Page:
CMMC program moved to the office of DOD chief information officer

The change comes after the policy was shrunk and follows multiple reviews of the certification program rollout.
John Sherman
John Sherman participates in a virtual panel with Billington Cybersecurity at the Pentagon, April 15, 2021. (DoD photo / Chad J. McNeeley)

The Department of Defense’s Cybersecurity Maturity Model Certification program has been moved to the office of the chief information officer, according to a memo signed by the deputy secretary of defense.

The change comes as the office that created and oversaw CMMC from its outset, the chief information security officer for acquisition and sustainment, has been dissolved. Moving CMMC from acquisition and sustainment to the CIO’s office was first suggested during a top-down review of CMMC in the summer of 2021.

“These responsibilities will [now] augment and align with responsibilities already assigned to, and being performed by, the DoD CIO,” the memo, dated Feb. 2, states.

In a statement, DOD CIO John Sherman said: “I’d like to highlight the great work by A&S to establish the CMMC program.”  He added: “As we realign responsibility for the program, it’s important to note that we will continue to work closely with A&S on this program.”


The CMMC program was created by acquisition and sustainment officials to ensure contractors complied with cybersecurity controls in order to protect controlled unclassified information. While an acquisition problem, the management of cybersecurity policy and controls drifted into the CIO’s traditional remit. When news of the move was first being discussed, not all agreed that CIO should take over the program management office overseeing the new regulations.

“While I think there should be collaboration with CIO, I do not support the moving of billets to CIO or handing of overall leadership,”former head of acquisition and sustainment Ellen Lord, told this publication in an interview last year.

The now-dissolved CISO for acquisition and sustainment position was only held by one official: Katie Arrington. She first held the job as a highly qualified expert and later as a senior executive, before being suspended from her role and her security clearance revoked. A lawsuit brought by Arrington against the DOD in relation to the suspension has been dismissed following a settlement, according to court documents dated Jan. 28.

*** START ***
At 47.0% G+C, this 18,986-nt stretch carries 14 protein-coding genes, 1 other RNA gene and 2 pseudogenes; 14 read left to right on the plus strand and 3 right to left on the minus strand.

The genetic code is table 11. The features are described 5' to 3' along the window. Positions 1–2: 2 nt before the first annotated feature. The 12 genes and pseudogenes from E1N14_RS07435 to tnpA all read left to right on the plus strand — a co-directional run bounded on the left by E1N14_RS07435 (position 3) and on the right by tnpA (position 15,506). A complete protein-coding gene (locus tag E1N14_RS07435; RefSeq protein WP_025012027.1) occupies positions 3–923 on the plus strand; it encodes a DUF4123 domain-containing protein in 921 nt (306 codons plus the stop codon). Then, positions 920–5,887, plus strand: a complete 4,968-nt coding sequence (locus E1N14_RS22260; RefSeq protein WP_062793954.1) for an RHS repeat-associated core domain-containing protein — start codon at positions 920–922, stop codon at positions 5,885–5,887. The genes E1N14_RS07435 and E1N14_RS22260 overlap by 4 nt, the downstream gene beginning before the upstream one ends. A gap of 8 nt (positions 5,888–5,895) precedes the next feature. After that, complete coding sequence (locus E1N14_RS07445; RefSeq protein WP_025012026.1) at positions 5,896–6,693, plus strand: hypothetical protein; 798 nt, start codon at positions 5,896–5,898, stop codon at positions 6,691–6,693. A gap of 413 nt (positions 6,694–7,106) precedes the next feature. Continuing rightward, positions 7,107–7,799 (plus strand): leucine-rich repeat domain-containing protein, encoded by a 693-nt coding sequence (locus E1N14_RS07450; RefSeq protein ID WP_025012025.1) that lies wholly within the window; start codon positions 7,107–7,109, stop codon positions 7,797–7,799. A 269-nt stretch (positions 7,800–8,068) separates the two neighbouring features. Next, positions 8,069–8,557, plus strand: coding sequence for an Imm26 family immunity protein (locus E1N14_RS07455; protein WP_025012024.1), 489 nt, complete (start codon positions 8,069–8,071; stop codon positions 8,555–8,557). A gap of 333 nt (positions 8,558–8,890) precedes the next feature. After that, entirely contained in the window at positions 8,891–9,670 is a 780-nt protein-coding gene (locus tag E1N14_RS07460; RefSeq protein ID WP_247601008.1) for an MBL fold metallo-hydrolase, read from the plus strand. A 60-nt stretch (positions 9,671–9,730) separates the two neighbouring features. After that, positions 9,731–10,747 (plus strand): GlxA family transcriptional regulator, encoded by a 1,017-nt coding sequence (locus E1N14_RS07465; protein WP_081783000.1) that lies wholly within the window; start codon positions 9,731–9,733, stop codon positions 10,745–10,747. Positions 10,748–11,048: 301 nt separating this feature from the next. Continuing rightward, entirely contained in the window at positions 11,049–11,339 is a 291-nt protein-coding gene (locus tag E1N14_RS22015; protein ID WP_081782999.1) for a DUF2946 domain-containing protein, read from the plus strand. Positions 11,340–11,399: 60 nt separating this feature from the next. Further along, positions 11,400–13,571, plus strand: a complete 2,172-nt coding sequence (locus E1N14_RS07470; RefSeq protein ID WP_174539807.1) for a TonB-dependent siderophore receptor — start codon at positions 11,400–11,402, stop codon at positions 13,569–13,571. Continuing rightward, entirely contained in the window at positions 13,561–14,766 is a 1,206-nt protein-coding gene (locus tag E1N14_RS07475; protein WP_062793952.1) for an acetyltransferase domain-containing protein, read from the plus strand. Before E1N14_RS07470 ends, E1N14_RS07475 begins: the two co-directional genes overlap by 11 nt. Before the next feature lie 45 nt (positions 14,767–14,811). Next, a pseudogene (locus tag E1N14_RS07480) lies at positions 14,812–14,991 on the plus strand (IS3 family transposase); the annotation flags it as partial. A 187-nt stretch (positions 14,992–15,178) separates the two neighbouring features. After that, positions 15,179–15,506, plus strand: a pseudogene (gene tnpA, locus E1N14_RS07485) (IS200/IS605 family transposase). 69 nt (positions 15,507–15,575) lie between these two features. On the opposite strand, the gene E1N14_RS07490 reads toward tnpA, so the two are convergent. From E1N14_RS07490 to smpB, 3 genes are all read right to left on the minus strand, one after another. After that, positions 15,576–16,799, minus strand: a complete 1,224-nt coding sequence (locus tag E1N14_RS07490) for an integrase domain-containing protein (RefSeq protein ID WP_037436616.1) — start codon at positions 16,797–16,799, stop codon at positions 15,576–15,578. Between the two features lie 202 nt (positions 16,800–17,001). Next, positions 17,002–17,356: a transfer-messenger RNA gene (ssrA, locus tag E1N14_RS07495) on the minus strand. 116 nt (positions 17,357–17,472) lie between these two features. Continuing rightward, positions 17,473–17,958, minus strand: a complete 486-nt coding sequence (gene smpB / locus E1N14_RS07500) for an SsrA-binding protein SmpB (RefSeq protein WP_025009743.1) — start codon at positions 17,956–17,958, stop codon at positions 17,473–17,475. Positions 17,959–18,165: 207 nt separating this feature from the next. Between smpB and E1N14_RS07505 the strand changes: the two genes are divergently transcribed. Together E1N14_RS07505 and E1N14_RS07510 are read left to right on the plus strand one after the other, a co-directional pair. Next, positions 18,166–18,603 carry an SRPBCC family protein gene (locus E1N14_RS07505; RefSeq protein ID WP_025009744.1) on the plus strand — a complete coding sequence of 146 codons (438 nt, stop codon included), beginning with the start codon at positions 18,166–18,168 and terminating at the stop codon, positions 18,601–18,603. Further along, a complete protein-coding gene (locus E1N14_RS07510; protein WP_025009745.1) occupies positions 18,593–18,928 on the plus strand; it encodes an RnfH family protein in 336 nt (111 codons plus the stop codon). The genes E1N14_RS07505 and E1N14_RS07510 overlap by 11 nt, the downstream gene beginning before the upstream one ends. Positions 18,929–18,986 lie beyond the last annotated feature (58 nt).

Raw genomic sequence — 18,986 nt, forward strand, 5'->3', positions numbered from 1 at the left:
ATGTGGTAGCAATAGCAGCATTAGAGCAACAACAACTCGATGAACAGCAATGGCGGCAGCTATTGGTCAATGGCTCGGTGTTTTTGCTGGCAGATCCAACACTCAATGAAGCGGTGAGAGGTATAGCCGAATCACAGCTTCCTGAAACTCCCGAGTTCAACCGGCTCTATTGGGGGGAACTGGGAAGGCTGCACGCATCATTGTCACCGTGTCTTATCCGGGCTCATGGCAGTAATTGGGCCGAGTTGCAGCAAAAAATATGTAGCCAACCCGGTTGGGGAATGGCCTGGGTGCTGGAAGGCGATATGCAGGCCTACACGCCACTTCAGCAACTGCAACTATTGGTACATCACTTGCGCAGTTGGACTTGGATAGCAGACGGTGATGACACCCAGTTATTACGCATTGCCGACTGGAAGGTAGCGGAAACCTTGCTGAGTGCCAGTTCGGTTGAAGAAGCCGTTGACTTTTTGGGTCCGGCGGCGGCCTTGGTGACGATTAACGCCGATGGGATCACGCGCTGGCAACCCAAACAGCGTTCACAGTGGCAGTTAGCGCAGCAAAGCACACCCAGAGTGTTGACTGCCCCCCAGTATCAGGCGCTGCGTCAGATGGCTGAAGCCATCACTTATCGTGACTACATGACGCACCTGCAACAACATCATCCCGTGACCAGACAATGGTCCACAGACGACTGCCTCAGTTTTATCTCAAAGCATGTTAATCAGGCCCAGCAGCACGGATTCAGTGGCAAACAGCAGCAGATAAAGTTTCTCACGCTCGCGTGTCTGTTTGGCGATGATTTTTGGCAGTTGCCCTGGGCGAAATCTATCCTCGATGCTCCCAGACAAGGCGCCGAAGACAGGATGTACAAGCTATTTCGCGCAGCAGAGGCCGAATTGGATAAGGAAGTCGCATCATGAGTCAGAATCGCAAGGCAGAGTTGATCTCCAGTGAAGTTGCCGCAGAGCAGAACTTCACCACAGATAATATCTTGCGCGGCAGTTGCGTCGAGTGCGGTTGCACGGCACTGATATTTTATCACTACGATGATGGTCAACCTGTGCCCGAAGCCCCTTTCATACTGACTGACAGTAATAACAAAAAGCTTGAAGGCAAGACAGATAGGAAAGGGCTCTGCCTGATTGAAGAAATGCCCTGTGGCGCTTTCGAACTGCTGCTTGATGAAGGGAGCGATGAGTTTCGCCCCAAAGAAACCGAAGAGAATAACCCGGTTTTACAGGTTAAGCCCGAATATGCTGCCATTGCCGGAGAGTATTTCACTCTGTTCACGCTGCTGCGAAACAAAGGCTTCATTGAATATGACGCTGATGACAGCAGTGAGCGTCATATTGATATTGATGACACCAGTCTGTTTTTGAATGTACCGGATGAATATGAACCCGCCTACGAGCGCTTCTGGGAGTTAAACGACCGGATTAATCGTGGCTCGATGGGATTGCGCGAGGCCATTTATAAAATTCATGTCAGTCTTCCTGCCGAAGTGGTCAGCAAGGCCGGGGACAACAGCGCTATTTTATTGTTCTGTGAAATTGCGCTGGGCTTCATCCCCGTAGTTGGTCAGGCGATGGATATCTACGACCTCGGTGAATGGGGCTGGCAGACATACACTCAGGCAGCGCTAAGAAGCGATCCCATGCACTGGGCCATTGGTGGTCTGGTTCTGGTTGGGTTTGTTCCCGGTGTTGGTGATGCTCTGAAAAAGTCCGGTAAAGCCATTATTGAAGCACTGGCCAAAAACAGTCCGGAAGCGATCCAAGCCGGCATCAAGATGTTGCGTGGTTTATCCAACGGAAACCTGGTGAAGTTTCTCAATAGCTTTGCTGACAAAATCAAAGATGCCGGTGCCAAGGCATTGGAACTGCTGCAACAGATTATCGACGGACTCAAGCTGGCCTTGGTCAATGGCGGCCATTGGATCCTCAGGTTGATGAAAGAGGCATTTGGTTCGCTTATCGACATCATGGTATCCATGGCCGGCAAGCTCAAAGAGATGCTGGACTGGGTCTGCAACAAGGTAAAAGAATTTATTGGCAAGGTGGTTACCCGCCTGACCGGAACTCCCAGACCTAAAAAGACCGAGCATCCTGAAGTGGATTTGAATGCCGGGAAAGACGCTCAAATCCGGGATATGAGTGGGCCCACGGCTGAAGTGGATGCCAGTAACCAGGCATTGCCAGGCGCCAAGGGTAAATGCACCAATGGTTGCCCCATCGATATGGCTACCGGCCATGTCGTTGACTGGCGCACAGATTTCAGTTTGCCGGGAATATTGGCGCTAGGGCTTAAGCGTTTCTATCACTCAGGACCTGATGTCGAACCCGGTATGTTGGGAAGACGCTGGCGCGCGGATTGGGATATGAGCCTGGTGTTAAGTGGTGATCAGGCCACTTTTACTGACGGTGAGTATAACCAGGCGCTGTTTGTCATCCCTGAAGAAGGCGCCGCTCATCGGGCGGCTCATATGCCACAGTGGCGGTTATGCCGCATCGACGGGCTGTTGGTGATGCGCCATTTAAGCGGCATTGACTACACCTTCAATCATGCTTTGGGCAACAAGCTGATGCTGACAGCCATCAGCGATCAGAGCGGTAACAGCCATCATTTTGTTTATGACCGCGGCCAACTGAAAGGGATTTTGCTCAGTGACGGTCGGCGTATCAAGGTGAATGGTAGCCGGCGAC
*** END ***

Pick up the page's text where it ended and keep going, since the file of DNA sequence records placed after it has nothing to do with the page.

Along with the CMMC PMO’s office, the Supply Chain Risk Management (SCRM) program and responsibilities for evaluating the cyber vulnerabilities of major weapon systems is also being moved to CIO.

CMMC policy was recently dramatically reduced in scope. In CMMC 2.0, the original five tiers of security have been collapsed into three, and far fewer contractors will be required to get a third-party verification of their cyber compliance. It’s unclear how the move to CIO might impact the rule-making process or policy decision from the department.


The CIO’s office did not return a request for comment before publication.

Speaking to FedScoop, government contracts specialist and Rogers Joseph O’Donnell attorney Bob Metzger said, “This is not unexpected and, in my opinion, is a positive step. We can expect the CIO Office to be more informed on the many technical issues that arise from NIST and CMMC requirements, and it is likely they will be more decisive and take more initiative than we’ve seen from A&S during 2021.

He added: “Without question, the CIO’s office knows the importance of protecting the DIB against cyber threats. Giving them the authority to lead, in my judgment, improves the prospects that CMMC will succeed.”

Editor’s note: This story was updated to include comments from DOD CIO John Sherman and attorney Bob Metzger.

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